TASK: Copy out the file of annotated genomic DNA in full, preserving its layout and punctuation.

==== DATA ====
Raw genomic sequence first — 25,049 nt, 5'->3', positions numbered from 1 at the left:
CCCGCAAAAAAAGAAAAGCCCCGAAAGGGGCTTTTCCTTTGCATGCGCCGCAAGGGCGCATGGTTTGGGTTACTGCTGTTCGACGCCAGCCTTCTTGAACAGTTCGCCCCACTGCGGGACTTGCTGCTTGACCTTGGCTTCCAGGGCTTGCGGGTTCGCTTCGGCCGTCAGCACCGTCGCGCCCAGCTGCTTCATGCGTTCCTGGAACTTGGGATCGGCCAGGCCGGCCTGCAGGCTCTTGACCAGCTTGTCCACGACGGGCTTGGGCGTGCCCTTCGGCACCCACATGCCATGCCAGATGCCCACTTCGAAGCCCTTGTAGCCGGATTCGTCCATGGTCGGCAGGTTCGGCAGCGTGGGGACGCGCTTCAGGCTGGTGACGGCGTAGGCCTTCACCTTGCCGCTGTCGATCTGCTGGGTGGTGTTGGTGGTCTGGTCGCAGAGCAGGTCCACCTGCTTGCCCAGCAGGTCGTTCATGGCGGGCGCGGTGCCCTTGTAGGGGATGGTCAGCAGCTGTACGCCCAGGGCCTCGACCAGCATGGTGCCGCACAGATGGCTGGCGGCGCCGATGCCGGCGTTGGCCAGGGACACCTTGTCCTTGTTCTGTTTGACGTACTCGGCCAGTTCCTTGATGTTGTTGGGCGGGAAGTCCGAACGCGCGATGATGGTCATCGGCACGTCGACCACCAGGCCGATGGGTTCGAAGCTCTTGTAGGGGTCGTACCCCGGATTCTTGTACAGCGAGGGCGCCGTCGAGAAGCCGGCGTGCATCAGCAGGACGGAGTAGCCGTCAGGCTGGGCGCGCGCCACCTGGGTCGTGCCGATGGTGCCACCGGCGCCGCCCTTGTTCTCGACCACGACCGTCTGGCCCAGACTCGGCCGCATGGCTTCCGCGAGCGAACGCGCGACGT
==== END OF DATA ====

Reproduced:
Raw genomic sequence first — 25,049 nt, 5'->3', positions numbered from 1 at the left:
CCCGCAAAAAAAGAAAAGCCCCGAAAGGGGCTTTTCCTTTGCATGCGCCGCAAGGGCGCATGGTTTGGGTTACTGCTGTTCGACGCCAGCCTTCTTGAACAGTTCGCCCCACTGCGGGACTTGCTGCTTGACCTTGGCTTCCAGGGCTTGCGGGTTCGCTTCGGCCGTCAGCACCGTCGCGCCCAGCTGCTTCATGCGTTCCTGGAACTTGGGATCGGCCAGGCCGGCCTGCAGGCTCTTGACCAGCTTGTCCACGACGGGCTTGGGCGTGCCCTTCGGCACCCACATGCCATGCCAGATGCCCACTTCGAAGCCCTTGTAGCCGGATTCGTCCATGGTCGGCAGGTTCGGCAGCGTGGGGACGCGCTTCAGGCTGGTGACGGCGTAGGCCTTCACCTTGCCGCTGTCGATCTGCTGGGTGGTGTTGGTGGTCTGGTCGCAGAGCAGGTCCACCTGCTTGCCCAGCAGGTCGTTCATGGCGGGCGCGGTGCCCTTGTAGGGGATGGTCAGCAGCTGTACGCCCAGGGCCTCGACCAGCATGGTGCCGCACAGATGGCTGGCGGCGCCGATGCCGGCGTTGGCCAGGGACACCTTGTCCTTGTTCTGTTTGACGTACTCGGCCAGTTCCTTGATGTTGTTGGGCGGGAAGTCCGAACGCGCGATGATGGTCATCGGCACGTCGACCACCAGGCCGATGGGTTCGAAGCTCTTGTAGGGGTCGTACCCCGGATTCTTGTACAGCGAGGGCGCCGTCGAGAAGCCGGCGTGCATCAGCAGGACGGAGTAGCCGTCAGGCTGGGCGCGCGCCACCTGGGTCGTGCCGATGGTGCCACCGGCGCCGCCCTTGTTCTCGACCACGACCGTCTGGCCCAGACTCGGCCGCATGGCTTCCGCGAGCGAACGCGCGACGT